In a pair of decisions that may either frustrate or appease monoline insurers that covered residential mortgage-backed securitizations, Manhattan Supreme Court Justice Shirley Kornreich dismissed claims for fraud in one case while limiting damages in another case to loans that didn’t conform to a contract’s terms.
The rulings in Assured Guaranty v. DLJ Mortgage Capital, 652837/2011, and Assured Guaranty v. Deutsche Bank Structured Products, 650705/2010, were issued on Monday. Both involve RMBS transactions for which Assured, one of the largest monoline insurers in 2006 and 2007 before the subprime mortgage crisis, guaranteed revenue to investors.
Due to the large number of defective mortgage loans serving as the underlying collateral, Assured says it was exposed to a steep number of current and future policy claims. It sued for fraud and breach of loan representations and repurchase obligations against DLJ and Credit Suisse and breach of loan warranties and the repurchase protocol against Deutsche Bank.
Noting that the July 3 decisions were meant to be “read together,” Kornreich handed Assured—represented here by different firms—both a setback and some level of vindication. However, she did not allow either the insurer or banks off the hook for the risks they assumed in entering into transactions that precipitated the 2008 financial crisis.
In Assured v. Deutsche Bank, the judge continued the state and federal judges’ steady march towards permitting loan sampling to compute damages—a method that’s been challenged by defendant banks to little avail.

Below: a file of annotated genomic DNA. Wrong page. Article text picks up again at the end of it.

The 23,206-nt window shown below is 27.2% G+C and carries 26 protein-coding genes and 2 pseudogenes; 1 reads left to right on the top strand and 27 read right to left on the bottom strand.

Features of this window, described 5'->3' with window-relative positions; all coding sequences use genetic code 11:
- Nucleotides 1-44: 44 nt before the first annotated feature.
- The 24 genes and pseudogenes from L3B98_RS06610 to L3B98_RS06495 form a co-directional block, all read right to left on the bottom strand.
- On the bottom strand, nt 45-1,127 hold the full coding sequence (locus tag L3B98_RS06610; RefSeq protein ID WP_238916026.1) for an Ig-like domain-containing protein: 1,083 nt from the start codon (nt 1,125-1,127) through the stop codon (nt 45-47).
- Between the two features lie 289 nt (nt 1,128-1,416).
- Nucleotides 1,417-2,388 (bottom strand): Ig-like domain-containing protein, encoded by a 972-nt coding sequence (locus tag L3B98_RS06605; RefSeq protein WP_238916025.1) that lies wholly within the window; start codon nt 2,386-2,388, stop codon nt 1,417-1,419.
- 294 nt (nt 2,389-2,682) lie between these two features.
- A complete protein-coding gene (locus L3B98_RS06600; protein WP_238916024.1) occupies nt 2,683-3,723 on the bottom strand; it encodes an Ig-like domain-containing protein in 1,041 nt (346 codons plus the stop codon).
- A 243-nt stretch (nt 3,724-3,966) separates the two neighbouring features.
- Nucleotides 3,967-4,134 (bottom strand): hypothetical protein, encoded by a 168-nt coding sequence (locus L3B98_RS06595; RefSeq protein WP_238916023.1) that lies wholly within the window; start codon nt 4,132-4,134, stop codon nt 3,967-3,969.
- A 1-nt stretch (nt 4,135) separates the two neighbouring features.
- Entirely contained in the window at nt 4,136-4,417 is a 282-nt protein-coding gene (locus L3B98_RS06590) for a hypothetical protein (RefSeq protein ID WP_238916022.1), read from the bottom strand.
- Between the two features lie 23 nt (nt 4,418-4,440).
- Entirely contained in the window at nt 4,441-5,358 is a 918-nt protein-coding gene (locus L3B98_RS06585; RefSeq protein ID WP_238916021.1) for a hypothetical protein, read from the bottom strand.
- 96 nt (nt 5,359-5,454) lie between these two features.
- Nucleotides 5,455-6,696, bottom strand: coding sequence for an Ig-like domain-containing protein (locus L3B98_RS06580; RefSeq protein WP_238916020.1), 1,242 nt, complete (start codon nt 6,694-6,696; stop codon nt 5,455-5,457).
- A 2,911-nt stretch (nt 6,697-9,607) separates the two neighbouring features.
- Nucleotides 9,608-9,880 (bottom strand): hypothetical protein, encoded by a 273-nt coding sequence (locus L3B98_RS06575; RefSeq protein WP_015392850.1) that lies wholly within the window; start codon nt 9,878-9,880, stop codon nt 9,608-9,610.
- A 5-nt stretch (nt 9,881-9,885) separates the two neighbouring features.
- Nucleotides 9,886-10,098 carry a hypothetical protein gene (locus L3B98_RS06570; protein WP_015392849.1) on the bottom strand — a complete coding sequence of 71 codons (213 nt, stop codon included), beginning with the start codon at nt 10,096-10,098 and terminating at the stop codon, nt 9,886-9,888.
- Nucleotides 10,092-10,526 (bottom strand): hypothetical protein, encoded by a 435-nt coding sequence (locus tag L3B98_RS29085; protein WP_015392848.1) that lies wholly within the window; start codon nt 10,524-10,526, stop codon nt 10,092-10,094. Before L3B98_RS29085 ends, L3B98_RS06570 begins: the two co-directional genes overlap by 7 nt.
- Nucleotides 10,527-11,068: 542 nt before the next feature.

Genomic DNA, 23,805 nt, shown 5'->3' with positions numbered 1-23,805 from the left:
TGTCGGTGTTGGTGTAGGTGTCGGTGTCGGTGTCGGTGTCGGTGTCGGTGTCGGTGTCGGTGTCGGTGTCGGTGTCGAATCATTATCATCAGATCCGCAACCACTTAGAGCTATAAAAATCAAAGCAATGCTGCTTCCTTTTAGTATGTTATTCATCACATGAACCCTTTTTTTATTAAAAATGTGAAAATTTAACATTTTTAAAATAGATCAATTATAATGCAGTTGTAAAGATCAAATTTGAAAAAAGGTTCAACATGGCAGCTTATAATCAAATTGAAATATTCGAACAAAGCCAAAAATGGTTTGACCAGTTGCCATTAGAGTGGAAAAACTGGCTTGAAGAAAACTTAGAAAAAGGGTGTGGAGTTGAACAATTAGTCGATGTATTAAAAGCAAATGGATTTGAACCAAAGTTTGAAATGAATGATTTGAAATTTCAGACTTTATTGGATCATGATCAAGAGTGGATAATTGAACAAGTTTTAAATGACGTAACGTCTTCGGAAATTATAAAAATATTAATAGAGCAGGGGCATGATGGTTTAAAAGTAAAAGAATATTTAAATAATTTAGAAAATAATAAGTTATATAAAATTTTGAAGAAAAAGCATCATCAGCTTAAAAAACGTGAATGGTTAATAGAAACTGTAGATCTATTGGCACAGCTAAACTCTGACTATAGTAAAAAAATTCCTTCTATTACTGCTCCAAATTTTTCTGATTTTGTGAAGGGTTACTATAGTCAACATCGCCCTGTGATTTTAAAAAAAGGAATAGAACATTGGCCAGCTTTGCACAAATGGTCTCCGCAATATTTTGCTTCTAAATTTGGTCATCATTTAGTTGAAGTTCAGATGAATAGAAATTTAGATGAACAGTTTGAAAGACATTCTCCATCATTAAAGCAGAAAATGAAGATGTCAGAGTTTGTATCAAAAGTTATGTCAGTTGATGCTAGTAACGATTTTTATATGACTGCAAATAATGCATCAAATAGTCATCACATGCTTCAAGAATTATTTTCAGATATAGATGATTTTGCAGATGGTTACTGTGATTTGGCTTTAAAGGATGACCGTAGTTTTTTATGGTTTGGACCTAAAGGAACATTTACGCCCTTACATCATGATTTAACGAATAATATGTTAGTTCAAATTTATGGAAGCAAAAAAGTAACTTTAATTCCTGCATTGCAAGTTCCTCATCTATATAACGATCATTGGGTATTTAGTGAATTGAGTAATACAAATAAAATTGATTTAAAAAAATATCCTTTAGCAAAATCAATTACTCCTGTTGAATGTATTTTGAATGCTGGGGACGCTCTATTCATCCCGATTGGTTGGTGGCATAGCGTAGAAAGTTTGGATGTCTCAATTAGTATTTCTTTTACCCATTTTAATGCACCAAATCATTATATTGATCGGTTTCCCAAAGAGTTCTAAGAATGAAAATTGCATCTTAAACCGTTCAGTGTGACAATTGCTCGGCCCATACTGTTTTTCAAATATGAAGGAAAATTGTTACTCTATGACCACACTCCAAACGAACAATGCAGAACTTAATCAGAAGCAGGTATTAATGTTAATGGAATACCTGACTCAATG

The repurchase, or put-back, action involves Deutsche’s alleged breach of contract in refusing to buy back loans from Assured that failed to meet the bank’s representations and warranties. Kornreich granted partial summary judgment to Deutsche by holding that Assured’s sole remedy is recovery of damages for non-conforming loans only.
“Assured’s ability to recoup claim payments via the put-back mechanism cannot be used as a means to also recover claims paid attributable to conforming loan defaults caused by a market crash—the very risk it insured and for which it collected premiums,” she wrote.
The judge, however, held that Assured can recover all-nonconforming loan losses and that a sampling of one slice of the portfolio where loans were breached gave Deutsche adequate notice of its obligation to repurchase such loans.
During April 8 oral arguments, Assured’s attorneys pointed to the consistent line of holdings on this issue, according to a transcript of the hearing.